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Homeric words and speakers: An addendum

  • I. J. F. de Jong (a1)


This note is written in reaction to Jasper Griffin's article in JHS cvi (1986) 36–57. He argues two points: (1) that there is a significant difference in vocabulary between the narrated portions of Iliad and Odyssey and the speeches, the former containing almost no emotional, critical, or evaluative words; (2) that Achilles and Agamemnon each have their own characteristic vocabulary.



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1 How are we to interpret άλεγεινήν? According to che Lexikon des frühgriechischen Epos it has lost here (and in Il. ix 491) its original meaning (‘painful’) and is used as an adjective of intensification (‘schlimm’). I prefer the interpretation of Ameis-Hentze, viz. that Paris’ randiness will cause himself and his people much pain or grief. Whichever interpretation one chooses, έλεγεινήν can be brought in connection with Athena's and Hera's feelings concerning the Judgement of Paris.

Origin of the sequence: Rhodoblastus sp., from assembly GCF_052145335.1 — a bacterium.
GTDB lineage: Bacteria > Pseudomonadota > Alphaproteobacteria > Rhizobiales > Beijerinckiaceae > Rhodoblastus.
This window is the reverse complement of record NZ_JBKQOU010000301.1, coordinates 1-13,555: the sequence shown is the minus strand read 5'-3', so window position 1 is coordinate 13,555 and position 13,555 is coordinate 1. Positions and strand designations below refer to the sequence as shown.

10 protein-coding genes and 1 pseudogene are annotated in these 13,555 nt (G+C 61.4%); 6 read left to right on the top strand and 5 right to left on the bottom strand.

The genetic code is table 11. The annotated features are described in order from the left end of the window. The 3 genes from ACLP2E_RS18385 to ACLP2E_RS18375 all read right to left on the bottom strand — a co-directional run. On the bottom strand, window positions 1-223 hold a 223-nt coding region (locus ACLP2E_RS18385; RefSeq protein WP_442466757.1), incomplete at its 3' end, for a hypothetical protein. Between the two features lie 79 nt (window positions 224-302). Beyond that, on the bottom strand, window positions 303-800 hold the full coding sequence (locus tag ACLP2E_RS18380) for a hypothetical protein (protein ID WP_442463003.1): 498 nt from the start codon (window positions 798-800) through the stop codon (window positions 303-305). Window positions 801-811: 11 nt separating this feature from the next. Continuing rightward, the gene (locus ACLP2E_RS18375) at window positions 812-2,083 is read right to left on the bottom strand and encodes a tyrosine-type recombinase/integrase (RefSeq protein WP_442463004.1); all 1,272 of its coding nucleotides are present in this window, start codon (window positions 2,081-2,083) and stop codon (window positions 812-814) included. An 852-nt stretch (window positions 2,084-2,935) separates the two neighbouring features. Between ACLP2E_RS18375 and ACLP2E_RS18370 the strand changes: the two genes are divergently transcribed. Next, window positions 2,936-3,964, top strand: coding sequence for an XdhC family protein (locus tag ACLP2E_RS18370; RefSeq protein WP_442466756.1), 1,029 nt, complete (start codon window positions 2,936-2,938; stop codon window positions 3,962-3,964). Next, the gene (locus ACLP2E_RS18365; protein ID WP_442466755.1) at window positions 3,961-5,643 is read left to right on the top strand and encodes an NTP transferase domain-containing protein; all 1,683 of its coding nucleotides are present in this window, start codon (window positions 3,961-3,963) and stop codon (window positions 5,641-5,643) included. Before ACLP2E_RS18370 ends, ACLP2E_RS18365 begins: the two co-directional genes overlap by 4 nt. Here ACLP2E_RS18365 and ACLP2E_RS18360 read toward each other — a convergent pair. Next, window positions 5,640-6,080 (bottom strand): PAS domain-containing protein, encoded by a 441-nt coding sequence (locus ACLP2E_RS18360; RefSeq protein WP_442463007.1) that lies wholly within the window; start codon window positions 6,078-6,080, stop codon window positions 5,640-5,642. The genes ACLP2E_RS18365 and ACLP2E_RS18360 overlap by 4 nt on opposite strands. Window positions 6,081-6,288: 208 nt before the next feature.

2 I give more detailed discussions of Genette's theory and apply a revised version of it to the Iliadic text in Arethusa xviii (1985) 122; Mnemosyne xxxviii (1985) 257–80; and particularly in Narrators and focalizers. The presentation of the story in the Iliad (Amsterdam 1987).

3 This definition is not wholly accurate, since the narrator is also a focalizer. The full definition is: embedded focalization means that a primary narrator-focalizer embeds the focalization of another, a character, who functions as secondary focalizer.

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Homeric words and speakers: An addendum

  • I. J. F. de Jong (a1)


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